Donald Trump recently told supporters that he expects to be reinstated to the presidency by August. And at a QAnon-linked conference, his pardoned former aide Gen. Michael Flynn acknowledged, when asked, that this “should happen” through a Myanmar-type coup, a threat he later walked back, though it’s a belief that QAnon followers have been promoting for months.

Earlier, it was reported that there are defendants charged in connection with the Jan. 6 Capitol insurrection who “blame election misinformation and conspiracy theories, many of them pushed by then-President Donald Trump, for misleading” them (“Defense for some Capitol rioters: Election misinformation,” May 30, Page A10).

“I kind of sound like an idiot now saying it, but my faith was in him,” one defendant said, speaking of Trump.

Then, in earlier counterpoint on May 12, Republican House Minority Leader Kevin McCarthy stated, “I don’t think anybody is questioning the legitimacy of the presidential election.” What?

It’s one of the hardest things we do as human beings, admitting we’ve been wrong about a thing, about anything. Classic psychotherapy says we’re the heroes in our life productions, and any lessening of that status is too diminishing, too hard to embrace, and we behave accordingly, obstinately.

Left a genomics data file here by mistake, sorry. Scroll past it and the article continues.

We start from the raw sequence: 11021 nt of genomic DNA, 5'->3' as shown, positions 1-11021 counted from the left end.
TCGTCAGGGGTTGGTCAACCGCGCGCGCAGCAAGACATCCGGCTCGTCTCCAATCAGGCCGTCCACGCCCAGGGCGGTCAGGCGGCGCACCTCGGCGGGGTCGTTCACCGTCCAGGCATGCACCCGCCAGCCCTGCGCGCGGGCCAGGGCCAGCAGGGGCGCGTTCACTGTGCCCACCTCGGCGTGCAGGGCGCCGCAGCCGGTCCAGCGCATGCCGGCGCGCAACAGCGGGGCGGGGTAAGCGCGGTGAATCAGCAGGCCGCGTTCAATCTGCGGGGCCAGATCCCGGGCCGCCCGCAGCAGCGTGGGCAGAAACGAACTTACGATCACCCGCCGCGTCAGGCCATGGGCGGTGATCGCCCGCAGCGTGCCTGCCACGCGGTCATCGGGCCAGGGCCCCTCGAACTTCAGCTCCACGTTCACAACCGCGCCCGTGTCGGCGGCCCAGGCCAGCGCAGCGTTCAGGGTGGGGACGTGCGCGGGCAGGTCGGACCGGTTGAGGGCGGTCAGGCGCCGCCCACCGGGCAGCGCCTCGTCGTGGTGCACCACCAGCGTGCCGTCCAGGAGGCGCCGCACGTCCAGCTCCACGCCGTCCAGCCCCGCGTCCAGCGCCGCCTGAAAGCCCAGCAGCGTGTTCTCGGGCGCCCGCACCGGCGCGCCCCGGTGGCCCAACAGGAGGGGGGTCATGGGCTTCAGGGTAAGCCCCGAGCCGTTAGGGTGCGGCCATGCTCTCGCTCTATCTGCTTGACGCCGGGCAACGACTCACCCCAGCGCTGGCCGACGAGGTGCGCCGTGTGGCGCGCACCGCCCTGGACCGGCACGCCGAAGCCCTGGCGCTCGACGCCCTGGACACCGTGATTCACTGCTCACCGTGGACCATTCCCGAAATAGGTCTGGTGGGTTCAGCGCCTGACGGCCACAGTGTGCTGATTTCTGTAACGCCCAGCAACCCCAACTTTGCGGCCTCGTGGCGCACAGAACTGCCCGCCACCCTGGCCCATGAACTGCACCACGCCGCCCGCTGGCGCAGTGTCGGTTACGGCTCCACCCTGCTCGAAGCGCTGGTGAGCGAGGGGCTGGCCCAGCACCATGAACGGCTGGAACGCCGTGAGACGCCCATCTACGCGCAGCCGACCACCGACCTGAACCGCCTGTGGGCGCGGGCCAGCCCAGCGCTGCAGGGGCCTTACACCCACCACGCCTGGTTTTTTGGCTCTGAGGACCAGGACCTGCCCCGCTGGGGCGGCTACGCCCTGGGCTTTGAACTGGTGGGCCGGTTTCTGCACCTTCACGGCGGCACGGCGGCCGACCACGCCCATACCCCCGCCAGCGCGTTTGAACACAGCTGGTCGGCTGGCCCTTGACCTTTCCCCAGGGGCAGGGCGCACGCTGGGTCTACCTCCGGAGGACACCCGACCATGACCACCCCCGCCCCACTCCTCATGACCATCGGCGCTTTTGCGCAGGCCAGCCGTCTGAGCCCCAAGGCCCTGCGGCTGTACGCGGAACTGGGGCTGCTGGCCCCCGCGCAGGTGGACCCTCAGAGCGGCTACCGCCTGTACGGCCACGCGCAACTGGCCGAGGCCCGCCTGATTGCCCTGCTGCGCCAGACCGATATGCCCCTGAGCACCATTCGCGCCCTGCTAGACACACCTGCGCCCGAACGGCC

But sweetly sometimes, the truths in the face of a stand we’ve taken opposing those truths become too much to bear or contest; and the acknowledgment of having actually been wrong about someone, or something, allows a greater light of truth to enter our consciousness, engaging politer and friendlier discourse and the nation’s, everyone’s, gain.

Paul Baribault

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